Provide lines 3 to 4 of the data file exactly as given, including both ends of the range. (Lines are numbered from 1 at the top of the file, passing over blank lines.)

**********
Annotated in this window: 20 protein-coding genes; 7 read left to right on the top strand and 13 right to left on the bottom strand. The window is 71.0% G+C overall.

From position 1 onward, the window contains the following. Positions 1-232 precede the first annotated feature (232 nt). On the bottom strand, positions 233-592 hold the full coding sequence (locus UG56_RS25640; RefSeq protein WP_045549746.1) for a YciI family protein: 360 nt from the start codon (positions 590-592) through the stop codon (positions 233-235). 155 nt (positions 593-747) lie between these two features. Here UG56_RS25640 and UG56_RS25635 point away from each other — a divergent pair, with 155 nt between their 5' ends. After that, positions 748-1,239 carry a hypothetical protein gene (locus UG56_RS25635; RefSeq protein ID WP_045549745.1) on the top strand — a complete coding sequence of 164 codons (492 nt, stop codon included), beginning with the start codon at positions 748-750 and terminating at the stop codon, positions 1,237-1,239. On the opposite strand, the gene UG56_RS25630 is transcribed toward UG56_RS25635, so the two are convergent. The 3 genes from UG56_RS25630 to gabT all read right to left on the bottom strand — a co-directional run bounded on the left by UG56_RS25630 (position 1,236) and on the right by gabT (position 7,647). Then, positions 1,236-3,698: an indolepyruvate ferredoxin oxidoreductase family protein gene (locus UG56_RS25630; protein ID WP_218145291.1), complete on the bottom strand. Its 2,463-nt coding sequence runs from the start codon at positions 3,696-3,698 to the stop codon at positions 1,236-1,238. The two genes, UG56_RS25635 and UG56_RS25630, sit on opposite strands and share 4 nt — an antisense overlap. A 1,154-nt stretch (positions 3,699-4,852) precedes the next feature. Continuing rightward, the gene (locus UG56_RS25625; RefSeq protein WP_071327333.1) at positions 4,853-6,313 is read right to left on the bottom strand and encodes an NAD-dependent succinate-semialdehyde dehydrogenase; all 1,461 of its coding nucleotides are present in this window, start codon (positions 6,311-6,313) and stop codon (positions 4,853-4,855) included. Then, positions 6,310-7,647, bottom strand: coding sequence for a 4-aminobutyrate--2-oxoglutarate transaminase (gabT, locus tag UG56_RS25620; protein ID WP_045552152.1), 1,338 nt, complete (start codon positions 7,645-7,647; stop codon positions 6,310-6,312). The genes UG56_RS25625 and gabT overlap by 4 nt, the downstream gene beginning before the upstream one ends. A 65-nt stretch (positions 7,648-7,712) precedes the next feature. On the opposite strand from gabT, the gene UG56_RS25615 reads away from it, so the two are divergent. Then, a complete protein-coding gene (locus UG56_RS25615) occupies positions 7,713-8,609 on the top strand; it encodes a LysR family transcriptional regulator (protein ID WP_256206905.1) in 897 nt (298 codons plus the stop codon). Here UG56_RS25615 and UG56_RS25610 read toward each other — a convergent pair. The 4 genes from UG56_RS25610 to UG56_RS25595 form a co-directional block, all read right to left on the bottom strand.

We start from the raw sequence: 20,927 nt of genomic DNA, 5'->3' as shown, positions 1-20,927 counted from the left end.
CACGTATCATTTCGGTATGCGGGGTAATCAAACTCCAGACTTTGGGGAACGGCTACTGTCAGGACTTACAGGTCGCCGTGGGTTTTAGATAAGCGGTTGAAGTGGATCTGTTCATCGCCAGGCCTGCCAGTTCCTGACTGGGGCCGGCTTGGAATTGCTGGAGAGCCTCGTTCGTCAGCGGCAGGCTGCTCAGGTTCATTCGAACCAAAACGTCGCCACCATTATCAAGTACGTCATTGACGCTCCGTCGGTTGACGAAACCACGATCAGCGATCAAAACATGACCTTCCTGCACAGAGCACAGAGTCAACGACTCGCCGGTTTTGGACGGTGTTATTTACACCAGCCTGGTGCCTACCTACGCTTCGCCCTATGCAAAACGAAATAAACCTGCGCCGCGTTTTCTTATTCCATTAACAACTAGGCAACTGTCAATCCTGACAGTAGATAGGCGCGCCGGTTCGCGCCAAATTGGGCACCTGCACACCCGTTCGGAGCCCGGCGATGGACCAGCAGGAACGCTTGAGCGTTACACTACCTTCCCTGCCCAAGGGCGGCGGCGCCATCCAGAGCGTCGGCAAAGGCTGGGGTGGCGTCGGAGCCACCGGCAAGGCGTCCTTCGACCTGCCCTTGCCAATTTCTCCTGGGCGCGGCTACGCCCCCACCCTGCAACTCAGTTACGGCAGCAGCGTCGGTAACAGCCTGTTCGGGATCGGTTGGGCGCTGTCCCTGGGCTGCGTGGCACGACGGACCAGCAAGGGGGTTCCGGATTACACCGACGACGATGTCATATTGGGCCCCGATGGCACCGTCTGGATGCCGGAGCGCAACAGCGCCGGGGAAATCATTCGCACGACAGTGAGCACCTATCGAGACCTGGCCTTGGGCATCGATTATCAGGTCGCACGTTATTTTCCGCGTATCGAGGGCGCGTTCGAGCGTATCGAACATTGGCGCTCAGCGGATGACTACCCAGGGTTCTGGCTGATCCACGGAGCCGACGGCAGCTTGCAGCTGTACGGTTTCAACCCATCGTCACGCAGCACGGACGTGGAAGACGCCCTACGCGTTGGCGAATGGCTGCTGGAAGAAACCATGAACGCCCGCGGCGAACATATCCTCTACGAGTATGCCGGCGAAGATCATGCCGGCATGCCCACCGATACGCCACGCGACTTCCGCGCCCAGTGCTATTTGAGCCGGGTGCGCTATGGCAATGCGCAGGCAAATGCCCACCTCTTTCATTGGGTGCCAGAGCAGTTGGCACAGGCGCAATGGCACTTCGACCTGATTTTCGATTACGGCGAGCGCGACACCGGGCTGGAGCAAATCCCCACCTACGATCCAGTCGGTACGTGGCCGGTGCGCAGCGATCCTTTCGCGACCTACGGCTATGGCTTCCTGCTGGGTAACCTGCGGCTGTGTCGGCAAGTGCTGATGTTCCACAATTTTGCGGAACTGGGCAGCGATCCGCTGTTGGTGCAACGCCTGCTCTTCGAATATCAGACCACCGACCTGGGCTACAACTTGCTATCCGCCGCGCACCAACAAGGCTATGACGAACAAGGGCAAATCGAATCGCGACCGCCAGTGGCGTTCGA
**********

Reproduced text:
We start from the raw sequence: 20,927 nt of genomic DNA, 5'->3' as shown, positions 1-20,927 counted from the left end.
CACGTATCATTTCGGTATGCGGGGTAATCAAACTCCAGACTTTGGGGAACGGCTACTGTCAGGACTTACAGGTCGCCGTGGGTTTTAGATAAGCGGTTGAAGTGGATCTGTTCATCGCCAGGCCTGCCAGTTCCTGACTGGGGCCGGCTTGGAATTGCTGGAGAGCCTCGTTCGTCAGCGGCAGGCTGCTCAGGTTCATTCGAACCAAAACGTCGCCACCATTATCAAGTACGTCATTGACGCTCCGTCGGTTGACGAAACCACGATCAGCGATCAAAACATGACCTTCCTGCACAGAGCACAGAGTCAACGACTCGCCGGTTTTGGACGGTGTTATTTACACCAGCCTGGTGCCTACCTACGCTTCGCCCTATGCAAAACGAAATAAACCTGCGCCGCGTTTTCTTATTCCATTAACAACTAGGCAACTGTCAATCCTGACAGTAGATAGGCGCGCCGGTTCGCGCCAAATTGGGCACCTGCACACCCGTTCGGAGCCCGGCGATGGACCAGCAGGAACGCTTGAGCGTTACACTACCTTCCCTGCCCAAGGGCGGCGGCGCCATCCAGAGCGTCGGCAAAGGCTGGGGTGGCGTCGGAGCCACCGGCAAGGCGTCCTTCGACCTGCCCTTGCCAATTTCTCCTGGGCGCGGCTACGCCCCCACCCTGCAACTCAGTTACGGCAGCAGCGTCGGTAACAGCCTGTTCGGGATCGGTTGGGCGCTGTCCCTGGGCTGCGTGGCACGACGGACCAGCAAGGGGGTTCCGGATTACACCGACGACGATGTCATATTGGGCCCCGATGGCACCGTCTGGATGCCGGAGCGCAACAGCGCCGGGGAAATCATTCGCACGACAGTGAGCACCTATCGAGACCTGGCCTTGGGCATCGATTATCAGGTCGCACGTTATTTTCCGCGTATCGAGGGCGCGTTCGAGCGTATCGAACATTGGCGCTCAGCGGATGACTACCCAGGGTTCTGGCTGATCCACGGAGCCGACGGCAGCTTGCAGCTGTACGGTTTCAACCCATCGTCACGCAGCACGGACGTGGAAGACGCCCTACGCGTTGGCGAATGGCTGCTGGAAGAAACCATGAACGCCCGCGGCGAACATATCCTCTACGAGTATGCCGGCGAAGATCATGCCGGCATGCCCACCGATACGCCACGCGACTTCCGCGCCCAGTGCTATTTGAGCCGGGTGCGCTATGGCAATGCGCAGGCAAATGCCCACCTCTTTCATTGGGTGCCAGAGCAGTTGGCACAGGCGCAATGGCACTTCGACCTGATTTTCGATTACGGCGAGCGCGACACCGGGCTGGAGCAAATCCCCACCTACGATCCAGTCGGTACGTGGCCGGTGCGCAGCGATCCTTTCGCGACCTACGGCTATGGCTTCCTGCTGGGTAACCTGCGGCTGTGTCGGCAAGTGCTGATGTTCCACAATTTTGCGGAACTGGGCAGCGATCCGCTGTTGGTGCAACGCCTGCTCTTCGAATATCAGACCACCGACCTGGGCTACAACTTGCTATCCGCCGCGCACCAACAAGGCTATGACGAACAAGGGCAAATCGAATCGCGACCGCCAGTGGCGTTCGA